Alcoholics Anonymous created the original 12 step program. Since then, many rehab facilities have used adaptations. You don’t have to be religious to benefit from the tenets of the plan. Here’s what you need to know about the 12 step program.
Understanding the Original 12 Step Program
Bill Wilson and Robert Holbrook Smith developed the steps. They date back to 1935. Each level is a statement or intention. They paraphrase as follows:
- A personal admission that the program participant is out of control due to a chemical dependence
- A belief that a higher power could intervene and assist with restoring sobriety
- The decision to submit to this higher authority
- The development of an inventory of moral failings and shortcomings
- Admission to the higher power and to another person what the nature of personal deficiencies is
- Readiness for the higher power to remove character defects
- Communion with the higher power to affect change
- Accounting of all people who have suffered because of the program participant; there’s a willingness to make things right
- Actions that make amends whenever possible
- Continuous personal development with an eye on flaws and immediate remedies
- Meditation that allows for tapping into the higher power
- Recognition that the 12 Step program works, which encourages the individual to act as a mentor and support for others
Applying the 12 Steps to Relapse Prevention
Where the 12 step program truly shines is during relapse prevention. Because meetings and interpersonal relationships encourage accountability, it’s easy to ask for help. You train yourself to be open with others in the program. While doing so, you voluntarily admit temptations and lapses in judgment.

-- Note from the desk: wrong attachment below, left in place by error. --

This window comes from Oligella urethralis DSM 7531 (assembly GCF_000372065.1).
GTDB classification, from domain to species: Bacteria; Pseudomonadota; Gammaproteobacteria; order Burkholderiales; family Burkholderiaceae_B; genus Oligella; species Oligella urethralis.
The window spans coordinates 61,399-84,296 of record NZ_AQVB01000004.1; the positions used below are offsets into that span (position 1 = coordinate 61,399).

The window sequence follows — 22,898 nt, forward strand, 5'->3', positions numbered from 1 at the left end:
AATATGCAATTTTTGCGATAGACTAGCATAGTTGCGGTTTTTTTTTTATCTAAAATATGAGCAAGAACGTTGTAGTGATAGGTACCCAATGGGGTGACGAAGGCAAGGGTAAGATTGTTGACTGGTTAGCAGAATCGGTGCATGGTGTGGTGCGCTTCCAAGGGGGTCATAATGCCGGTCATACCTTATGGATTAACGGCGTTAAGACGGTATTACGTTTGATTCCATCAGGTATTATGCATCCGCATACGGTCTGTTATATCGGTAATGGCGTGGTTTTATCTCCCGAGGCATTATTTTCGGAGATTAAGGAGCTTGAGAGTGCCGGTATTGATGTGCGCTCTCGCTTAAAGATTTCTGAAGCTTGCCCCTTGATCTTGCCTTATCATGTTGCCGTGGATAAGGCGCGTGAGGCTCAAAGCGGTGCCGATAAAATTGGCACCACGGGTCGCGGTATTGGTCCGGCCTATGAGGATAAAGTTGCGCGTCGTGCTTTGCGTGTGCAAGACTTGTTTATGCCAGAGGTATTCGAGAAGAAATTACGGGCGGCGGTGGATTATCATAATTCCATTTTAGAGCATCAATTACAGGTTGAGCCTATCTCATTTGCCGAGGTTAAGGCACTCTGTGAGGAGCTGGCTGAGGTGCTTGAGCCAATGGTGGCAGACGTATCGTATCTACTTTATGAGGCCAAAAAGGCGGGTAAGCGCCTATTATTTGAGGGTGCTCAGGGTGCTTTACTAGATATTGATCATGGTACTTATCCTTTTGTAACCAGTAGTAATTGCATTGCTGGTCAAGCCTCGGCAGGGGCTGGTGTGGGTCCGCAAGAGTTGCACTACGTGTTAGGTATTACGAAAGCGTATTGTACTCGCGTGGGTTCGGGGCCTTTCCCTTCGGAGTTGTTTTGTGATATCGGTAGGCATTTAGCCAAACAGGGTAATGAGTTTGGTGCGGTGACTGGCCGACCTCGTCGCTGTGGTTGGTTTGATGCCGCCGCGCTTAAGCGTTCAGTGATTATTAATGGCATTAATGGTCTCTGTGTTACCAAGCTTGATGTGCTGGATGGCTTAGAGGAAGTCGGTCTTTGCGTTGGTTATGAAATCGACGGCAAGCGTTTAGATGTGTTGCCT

Because you create an inventory of harmful actions, you have to think through the circumstances in detail. In this way, you begin to see patterns emerge in your life. It’s at this juncture that you recognize how a 12 step program integrates well with addiction treatment.
Connecting the 12 Steps to Standard Modalities
One of the staples of rehab is psychotherapy. In particular, cognitive behavioral therapy encourages you to look for dysfunctional ways of thinking or acting. When you pinpoint behaviors that you want to change, you work with the therapist on developing the tools. This form of treatment goes hand in hand with the 12 steps.
Despite its effectiveness, the program can’t stand by itself. Instead, you need to combine it with evidence-based modalities for maximum success. Examples of such treatments include:
- Individual therapy that encourages you to open up, identify areas of possible change, and set goals
- Group therapy that provides for participation in anger management sessions or a 12 step program
- Gender-specific meetings that offer you a safe setting in which you feel comfortable to open up
- Meditation and mindfulness meditation therapy as ways to overcome stresses and ground yourself in the present
- Dual diagnosis treatment assessment and treatment for program participants struggling with co-occurring mental health problems
Can’t I Just Hang out with Some Friends?
The 12 step process sounds deceptively simple. However, these meetings aren’t just buddies hanging out together and talking about personal problems. There’s strict accountability that works both ways. The person who mentors you has a strong commitment to staying sober and helping others do the same.
While you may have a strong support network at home or among friends, it doesn’t provide everything you need in addiction recovery. Unlike your personal supporters, members in 12 step meetings are all in recovery, too. They’re your peers, and understand what you’re thinking and feeling simply because they go through it as well.
Find out how you can get involved in this movement. Therapists at Crestview Recovery gladly answer your questions. Call 866.262.0531 today.